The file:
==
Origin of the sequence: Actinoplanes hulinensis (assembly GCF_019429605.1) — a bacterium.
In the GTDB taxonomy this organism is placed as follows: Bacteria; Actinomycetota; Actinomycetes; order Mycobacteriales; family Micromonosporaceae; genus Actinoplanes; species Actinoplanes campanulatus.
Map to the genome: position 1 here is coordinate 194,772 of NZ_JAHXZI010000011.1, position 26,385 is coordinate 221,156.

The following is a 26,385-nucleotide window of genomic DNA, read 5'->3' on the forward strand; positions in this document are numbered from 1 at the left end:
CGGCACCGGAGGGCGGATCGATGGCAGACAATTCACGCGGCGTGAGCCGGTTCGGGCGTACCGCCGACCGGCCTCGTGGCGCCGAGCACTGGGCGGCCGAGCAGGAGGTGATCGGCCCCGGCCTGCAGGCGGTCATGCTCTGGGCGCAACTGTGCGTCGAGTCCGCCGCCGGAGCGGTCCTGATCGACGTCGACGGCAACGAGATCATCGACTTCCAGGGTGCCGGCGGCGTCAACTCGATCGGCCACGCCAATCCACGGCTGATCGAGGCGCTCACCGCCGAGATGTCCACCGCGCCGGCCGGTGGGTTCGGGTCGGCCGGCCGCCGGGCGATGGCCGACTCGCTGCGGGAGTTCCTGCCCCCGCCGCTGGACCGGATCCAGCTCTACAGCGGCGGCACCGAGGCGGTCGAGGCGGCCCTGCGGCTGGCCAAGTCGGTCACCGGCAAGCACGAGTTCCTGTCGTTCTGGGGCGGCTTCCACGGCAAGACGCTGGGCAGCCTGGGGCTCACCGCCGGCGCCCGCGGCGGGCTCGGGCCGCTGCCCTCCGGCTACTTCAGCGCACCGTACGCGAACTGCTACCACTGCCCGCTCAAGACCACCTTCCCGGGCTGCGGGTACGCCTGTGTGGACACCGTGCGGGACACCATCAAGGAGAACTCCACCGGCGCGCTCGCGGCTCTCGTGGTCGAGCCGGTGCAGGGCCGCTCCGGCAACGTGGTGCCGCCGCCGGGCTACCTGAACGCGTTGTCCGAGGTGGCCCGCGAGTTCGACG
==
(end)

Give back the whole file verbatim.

Origin of the sequence: Actinoplanes hulinensis (assembly GCF_019429605.1) — a bacterium.
In the GTDB taxonomy this organism is placed as follows: Bacteria; Actinomycetota; Actinomycetes; order Mycobacteriales; family Micromonosporaceae; genus Actinoplanes; species Actinoplanes campanulatus.
Map to the genome: position 1 here is coordinate 194,772 of NZ_JAHXZI010000011.1, position 26,385 is coordinate 221,156.

The following is a 26,385-nucleotide window of genomic DNA, read 5'->3' on the forward strand; positions in this document are numbered from 1 at the left end:
CGGCACCGGAGGGCGGATCGATGGCAGACAATTCACGCGGCGTGAGCCGGTTCGGGCGTACCGCCGACCGGCCTCGTGGCGCCGAGCACTGGGCGGCCGAGCAGGAGGTGATCGGCCCCGGCCTGCAGGCGGTCATGCTCTGGGCGCAACTGTGCGTCGAGTCCGCCGCCGGAGCGGTCCTGATCGACGTCGACGGCAACGAGATCATCGACTTCCAGGGTGCCGGCGGCGTCAACTCGATCGGCCACGCCAATCCACGGCTGATCGAGGCGCTCACCGCCGAGATGTCCACCGCGCCGGCCGGTGGGTTCGGGTCGGCCGGCCGCCGGGCGATGGCCGACTCGCTGCGGGAGTTCCTGCCCCCGCCGCTGGACCGGATCCAGCTCTACAGCGGCGGCACCGAGGCGGTCGAGGCGGCCCTGCGGCTGGCCAAGTCGGTCACCGGCAAGCACGAGTTCCTGTCGTTCTGGGGCGGCTTCCACGGCAAGACGCTGGGCAGCCTGGGGCTCACCGCCGGCGCCCGCGGCGGGCTCGGGCCGCTGCCCTCCGGCTACTTCAGCGCACCGTACGCGAACTGCTACCACTGCCCGCTCAAGACCACCTTCCCGGGCTGCGGGTACGCCTGTGTGGACACCGTGCGGGACACCATCAAGGAGAACTCCACCGGCGCGCTCGCGGCTCTCGTGGTCGAGCCGGTGCAGGGCCGCTCCGGCAACGTGGTGCCGCCGCCGGGCTACCTGAACGCGTTGTCCGAGGTGGCCCGCGAGTTCGACG